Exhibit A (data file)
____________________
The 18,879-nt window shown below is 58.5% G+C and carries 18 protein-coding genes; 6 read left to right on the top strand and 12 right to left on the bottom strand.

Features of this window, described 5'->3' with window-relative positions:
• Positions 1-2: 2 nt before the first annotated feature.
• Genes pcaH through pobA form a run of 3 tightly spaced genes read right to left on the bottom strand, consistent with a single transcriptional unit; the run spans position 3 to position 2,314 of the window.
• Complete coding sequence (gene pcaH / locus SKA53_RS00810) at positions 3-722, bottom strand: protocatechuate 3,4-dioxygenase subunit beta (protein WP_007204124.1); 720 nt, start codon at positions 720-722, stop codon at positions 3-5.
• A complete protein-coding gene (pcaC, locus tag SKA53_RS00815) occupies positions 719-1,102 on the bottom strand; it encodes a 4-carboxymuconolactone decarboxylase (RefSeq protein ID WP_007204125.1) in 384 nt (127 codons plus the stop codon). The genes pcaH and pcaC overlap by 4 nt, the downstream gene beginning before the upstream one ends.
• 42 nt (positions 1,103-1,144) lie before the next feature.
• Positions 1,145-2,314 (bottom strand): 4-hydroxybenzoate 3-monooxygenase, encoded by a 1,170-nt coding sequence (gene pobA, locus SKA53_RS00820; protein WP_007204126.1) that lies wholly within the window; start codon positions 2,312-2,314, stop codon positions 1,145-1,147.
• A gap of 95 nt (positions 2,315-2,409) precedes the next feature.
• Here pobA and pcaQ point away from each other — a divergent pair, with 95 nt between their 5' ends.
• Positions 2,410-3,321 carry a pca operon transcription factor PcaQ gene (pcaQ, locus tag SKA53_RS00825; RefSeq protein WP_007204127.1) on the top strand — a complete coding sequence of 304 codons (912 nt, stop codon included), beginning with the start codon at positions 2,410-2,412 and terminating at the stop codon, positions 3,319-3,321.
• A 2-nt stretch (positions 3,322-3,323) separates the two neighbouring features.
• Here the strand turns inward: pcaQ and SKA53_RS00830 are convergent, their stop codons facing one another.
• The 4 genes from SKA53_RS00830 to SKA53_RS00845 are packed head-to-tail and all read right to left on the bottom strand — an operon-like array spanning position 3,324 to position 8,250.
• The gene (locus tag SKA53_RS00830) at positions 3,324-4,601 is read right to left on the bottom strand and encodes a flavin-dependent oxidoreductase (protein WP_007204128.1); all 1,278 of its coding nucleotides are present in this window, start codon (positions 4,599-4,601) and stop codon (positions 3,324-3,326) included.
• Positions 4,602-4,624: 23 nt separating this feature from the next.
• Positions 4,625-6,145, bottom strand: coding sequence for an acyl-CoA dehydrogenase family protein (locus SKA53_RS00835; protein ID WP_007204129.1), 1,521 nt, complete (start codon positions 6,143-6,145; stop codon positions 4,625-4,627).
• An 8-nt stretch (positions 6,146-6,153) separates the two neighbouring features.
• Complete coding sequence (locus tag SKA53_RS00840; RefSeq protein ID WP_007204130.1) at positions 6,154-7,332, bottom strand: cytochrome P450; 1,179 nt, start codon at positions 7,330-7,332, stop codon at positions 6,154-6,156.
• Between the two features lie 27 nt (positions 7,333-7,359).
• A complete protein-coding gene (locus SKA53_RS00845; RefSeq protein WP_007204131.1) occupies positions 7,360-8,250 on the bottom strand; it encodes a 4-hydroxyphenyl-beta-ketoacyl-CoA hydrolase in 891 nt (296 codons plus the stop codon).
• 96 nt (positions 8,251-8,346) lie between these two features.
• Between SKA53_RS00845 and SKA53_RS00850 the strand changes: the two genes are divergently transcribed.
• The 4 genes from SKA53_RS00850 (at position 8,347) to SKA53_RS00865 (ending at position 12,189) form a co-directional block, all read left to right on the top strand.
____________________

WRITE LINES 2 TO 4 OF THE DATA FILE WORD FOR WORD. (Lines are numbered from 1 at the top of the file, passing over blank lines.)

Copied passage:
Features of this window, described 5'->3' with window-relative positions:
• Positions 1-2: 2 nt before the first annotated feature.
• Genes pcaH through pobA form a run of 3 tightly spaced genes read right to left on the bottom strand, consistent with a single transcriptional unit; the run spans position 3 to position 2,314 of the window.